The attracting essence in Gingrich — a controversy-courting ace arguer, keen to do intellectual battle with foes on all sides — has a downside: the risk of sounding like a really smart kid who's done plenty of reading for other classes but hasn't studied for his current exam.
The reviews were not pretty on Sunday. In The Atlantic, Andrew Cohen led with a stiff right:
In early October, when Gingrich was nowhere in the polls, he ginned up a patently unconstitutional argument for subpoenaing judges to come before Congress to justify and explain what Gingrich considers their "radical" decisions. "The spectacle would be like a dog walking on its hind legs," said Bruce Fein, the respected conservative attorney and former Reagan official, when asked about Gingrich's plan. "You are surprised not that it is done ineptly, but that it is attempted at all."
Fein goes on to say Gingrich's proposal is a worse idea than Franklin D. Roosevelt's attempt to pack the Supreme Court with agreeable justices, arguably the nadir of his entire presidency.
The New York Times noted that Gingrich's comments were in the context of a "continuing crusade," including a conference call with reporters on Saturday, aimed at pumping air into the issue as the Iowa caucuses near.
And conservatives, especially those who'd like the courts to overturn some Obama administration initiatives (a certain healthcare reform comes to mind) are not enthusiastic about Gingrich's current gambit. Some seemingly found themselves athwart Gingrich's push to lessen judicial power, yelling Stop. (Ahem. Apologies.)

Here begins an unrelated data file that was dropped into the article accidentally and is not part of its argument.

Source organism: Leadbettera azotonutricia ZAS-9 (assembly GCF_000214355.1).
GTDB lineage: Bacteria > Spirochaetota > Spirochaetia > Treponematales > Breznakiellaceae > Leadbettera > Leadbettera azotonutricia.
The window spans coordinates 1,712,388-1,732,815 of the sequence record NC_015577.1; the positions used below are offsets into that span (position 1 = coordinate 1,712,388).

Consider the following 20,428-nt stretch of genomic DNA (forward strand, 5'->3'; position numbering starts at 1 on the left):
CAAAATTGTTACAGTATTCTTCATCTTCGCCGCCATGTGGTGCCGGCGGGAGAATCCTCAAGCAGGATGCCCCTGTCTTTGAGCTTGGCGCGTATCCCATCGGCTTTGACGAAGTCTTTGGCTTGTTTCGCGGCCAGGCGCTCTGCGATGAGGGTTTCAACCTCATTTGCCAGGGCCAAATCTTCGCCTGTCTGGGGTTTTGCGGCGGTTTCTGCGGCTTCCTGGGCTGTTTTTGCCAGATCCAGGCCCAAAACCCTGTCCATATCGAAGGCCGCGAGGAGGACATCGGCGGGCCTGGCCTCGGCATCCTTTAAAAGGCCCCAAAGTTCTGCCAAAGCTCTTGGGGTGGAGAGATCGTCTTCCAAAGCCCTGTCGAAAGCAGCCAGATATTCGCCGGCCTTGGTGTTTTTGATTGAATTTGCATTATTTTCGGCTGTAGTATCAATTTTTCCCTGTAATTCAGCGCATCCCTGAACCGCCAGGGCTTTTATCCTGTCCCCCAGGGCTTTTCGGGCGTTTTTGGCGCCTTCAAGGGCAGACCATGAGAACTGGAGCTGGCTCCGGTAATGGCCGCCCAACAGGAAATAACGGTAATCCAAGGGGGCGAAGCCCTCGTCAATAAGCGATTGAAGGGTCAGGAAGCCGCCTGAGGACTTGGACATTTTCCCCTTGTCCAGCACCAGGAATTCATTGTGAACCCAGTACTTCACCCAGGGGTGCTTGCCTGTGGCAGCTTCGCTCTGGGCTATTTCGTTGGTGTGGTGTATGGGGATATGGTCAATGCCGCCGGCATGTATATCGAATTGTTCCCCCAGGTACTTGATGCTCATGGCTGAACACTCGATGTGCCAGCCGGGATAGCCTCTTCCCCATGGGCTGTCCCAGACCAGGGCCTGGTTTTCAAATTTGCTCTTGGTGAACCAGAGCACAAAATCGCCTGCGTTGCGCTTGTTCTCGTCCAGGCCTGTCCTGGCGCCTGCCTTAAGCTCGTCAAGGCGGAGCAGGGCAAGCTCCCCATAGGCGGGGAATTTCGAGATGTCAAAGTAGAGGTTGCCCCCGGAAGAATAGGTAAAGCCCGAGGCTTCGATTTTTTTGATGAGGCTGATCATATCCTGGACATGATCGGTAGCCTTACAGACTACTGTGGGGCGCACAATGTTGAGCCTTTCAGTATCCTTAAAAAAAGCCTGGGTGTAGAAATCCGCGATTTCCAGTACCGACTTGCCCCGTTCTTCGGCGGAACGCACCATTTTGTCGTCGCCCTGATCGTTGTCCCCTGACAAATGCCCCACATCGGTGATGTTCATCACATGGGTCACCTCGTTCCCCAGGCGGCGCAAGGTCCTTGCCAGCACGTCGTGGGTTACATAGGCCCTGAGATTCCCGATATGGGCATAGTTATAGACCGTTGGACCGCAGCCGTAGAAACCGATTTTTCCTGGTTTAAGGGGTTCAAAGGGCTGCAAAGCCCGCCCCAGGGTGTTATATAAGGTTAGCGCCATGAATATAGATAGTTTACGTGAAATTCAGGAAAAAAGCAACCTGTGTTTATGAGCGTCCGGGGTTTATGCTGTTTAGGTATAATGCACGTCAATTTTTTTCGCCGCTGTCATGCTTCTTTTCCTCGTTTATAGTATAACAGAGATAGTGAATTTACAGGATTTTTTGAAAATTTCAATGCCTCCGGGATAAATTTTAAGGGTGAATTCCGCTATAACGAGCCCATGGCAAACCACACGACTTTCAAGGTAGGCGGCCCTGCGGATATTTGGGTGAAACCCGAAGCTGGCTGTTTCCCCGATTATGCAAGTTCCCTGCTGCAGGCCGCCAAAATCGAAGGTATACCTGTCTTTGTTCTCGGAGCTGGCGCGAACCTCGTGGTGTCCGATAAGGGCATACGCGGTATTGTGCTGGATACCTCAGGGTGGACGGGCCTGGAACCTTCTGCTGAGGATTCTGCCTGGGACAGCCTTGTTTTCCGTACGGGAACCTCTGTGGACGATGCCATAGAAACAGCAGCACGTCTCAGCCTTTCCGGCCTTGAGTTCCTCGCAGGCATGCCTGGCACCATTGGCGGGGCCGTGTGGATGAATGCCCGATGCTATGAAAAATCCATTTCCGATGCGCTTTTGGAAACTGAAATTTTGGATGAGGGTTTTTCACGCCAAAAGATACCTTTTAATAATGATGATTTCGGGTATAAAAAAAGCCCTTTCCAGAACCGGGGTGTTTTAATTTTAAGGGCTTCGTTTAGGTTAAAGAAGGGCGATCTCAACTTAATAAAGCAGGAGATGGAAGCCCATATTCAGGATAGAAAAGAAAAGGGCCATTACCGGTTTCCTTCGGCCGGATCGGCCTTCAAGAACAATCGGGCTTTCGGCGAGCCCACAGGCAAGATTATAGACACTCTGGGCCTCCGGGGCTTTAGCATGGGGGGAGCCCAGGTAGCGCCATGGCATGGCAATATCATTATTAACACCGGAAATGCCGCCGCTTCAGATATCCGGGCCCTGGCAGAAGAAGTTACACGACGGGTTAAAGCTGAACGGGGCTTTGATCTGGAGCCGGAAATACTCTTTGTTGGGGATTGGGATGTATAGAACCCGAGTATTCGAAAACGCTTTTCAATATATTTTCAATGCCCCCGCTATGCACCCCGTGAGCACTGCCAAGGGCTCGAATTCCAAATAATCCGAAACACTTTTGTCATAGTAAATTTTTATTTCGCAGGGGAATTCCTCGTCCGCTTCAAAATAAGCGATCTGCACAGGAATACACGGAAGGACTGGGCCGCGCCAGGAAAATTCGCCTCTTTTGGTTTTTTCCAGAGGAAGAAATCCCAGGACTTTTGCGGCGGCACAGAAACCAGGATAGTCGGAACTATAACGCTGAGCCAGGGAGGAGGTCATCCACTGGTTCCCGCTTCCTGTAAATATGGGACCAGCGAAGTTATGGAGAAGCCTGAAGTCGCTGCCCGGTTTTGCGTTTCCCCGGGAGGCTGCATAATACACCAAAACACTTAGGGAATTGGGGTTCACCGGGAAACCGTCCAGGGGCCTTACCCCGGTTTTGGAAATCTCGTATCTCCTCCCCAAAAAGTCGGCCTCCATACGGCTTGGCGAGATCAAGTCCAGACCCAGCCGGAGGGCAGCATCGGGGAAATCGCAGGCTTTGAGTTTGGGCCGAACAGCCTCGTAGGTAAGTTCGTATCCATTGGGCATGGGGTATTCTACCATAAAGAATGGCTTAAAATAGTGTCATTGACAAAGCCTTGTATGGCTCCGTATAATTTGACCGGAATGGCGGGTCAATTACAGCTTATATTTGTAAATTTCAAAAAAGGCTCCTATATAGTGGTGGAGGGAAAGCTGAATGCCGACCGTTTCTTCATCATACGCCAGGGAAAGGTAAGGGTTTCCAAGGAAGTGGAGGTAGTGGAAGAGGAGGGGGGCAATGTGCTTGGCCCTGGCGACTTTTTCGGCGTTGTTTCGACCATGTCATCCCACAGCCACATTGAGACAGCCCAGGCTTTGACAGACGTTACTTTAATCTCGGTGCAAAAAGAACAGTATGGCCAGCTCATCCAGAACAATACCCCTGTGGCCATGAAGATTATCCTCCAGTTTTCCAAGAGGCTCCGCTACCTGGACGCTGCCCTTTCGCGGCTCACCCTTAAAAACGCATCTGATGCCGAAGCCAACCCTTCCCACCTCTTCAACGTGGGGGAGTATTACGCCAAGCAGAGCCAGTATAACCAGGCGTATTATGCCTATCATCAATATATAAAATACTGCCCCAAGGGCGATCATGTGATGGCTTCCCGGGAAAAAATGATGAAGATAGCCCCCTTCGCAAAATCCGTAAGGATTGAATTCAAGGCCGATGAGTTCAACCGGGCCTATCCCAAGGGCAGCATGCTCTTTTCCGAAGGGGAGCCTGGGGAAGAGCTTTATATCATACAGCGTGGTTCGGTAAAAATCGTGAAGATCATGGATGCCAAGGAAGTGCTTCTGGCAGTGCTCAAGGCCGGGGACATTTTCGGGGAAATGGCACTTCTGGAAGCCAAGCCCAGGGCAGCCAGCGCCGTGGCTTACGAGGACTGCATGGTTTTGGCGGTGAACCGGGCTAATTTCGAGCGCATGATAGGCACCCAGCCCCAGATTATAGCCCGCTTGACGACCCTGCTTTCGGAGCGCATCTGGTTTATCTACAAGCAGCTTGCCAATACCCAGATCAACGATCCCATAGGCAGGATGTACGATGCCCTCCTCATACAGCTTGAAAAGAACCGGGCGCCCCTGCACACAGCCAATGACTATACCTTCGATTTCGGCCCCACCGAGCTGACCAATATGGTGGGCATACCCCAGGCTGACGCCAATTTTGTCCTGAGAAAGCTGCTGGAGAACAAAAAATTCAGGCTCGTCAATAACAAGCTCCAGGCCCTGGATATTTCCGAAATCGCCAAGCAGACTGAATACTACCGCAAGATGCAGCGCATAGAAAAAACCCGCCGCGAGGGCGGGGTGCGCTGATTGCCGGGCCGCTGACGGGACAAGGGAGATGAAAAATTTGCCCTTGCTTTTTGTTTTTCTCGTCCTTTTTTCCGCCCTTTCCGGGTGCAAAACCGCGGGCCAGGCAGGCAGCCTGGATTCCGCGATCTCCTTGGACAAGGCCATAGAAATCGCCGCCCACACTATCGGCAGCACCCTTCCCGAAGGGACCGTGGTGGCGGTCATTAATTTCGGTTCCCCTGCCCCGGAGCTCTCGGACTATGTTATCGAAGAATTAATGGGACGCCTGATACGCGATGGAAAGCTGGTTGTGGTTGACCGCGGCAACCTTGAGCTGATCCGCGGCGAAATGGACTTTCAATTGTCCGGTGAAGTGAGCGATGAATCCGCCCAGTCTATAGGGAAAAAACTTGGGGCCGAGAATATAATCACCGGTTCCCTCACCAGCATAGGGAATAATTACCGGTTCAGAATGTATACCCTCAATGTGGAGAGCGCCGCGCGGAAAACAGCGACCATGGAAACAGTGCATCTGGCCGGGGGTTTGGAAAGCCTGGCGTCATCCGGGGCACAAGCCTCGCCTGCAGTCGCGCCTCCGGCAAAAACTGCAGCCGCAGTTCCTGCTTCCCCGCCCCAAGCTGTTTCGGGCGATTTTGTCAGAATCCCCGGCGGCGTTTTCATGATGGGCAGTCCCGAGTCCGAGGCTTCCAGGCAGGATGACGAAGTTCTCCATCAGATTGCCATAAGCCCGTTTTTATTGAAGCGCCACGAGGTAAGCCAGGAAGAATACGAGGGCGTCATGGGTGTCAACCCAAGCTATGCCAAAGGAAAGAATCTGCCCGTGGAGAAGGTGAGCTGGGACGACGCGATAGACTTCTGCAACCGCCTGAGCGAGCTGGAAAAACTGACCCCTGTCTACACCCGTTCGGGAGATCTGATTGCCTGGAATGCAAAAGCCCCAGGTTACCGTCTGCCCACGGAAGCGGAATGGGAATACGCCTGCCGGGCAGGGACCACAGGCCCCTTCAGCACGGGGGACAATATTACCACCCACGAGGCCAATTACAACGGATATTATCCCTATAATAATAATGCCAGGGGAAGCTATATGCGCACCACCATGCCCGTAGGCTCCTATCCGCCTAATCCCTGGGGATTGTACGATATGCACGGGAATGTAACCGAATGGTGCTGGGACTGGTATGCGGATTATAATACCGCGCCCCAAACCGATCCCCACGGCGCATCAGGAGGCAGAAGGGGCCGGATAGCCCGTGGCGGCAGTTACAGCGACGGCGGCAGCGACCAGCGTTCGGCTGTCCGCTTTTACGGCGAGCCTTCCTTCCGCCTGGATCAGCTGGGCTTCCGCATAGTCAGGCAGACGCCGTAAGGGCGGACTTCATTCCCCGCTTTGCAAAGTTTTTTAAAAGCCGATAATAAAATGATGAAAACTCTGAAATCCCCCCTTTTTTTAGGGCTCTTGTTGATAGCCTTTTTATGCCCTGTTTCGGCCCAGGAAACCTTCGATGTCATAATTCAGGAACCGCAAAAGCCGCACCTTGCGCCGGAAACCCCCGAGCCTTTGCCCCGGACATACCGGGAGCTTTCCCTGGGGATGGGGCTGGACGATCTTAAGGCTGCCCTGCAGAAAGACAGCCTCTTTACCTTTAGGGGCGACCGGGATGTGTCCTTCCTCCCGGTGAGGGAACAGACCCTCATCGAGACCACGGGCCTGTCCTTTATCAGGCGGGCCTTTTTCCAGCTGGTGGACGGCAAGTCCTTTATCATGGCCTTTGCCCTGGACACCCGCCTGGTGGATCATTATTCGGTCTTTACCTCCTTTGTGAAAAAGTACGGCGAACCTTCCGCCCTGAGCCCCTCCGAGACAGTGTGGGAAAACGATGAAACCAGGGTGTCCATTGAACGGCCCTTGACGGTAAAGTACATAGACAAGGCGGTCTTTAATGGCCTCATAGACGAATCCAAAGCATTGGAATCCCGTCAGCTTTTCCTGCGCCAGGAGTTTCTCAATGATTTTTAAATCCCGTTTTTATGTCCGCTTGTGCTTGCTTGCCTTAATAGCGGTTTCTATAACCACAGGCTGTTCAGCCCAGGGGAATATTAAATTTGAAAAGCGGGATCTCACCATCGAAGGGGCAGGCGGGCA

Michael W. McConnell, director of the Constitutional Law Center at Stanford University and a former federal appeals judge appointed by Bush, also observed that conservative audiences “should not be cheering” and “are misled” if they believe Gingrich’s proposal is in their interest at a time when Republicans are looking to the Supreme Court to declare President Obama’s health-care law unconstitutional.
“You would think that this would be a time when they would be defending the independence of the judiciary, not attacking it,” he said. “You can’t have it both ways. It can’t be that when conservative Republicans object to the courts, they have the right to replace judges, and when liberal Democrats disapprove of the courts, they don’t. And the constitution is pretty clear that neither side can eliminate judges because they disagree with their decisions.”
The view from slightly further left was succinctly summarized by Steve Benen for Washington Monthly.
Just so we’re clear, this week, a leading presidential candidate articulated his belief that, if elected, he might (1) eliminate courts he doesn’t like; (2) ignore court rulings he doesn’t like; and (3) take judges into custody if he disapproves of their legal analyses.
I hope it’s unnecessary to note that Gingrich’s vision is stark raving mad.
Here's the full exchange from "Face the Nation."
This article is from the archive of our partner The Wire.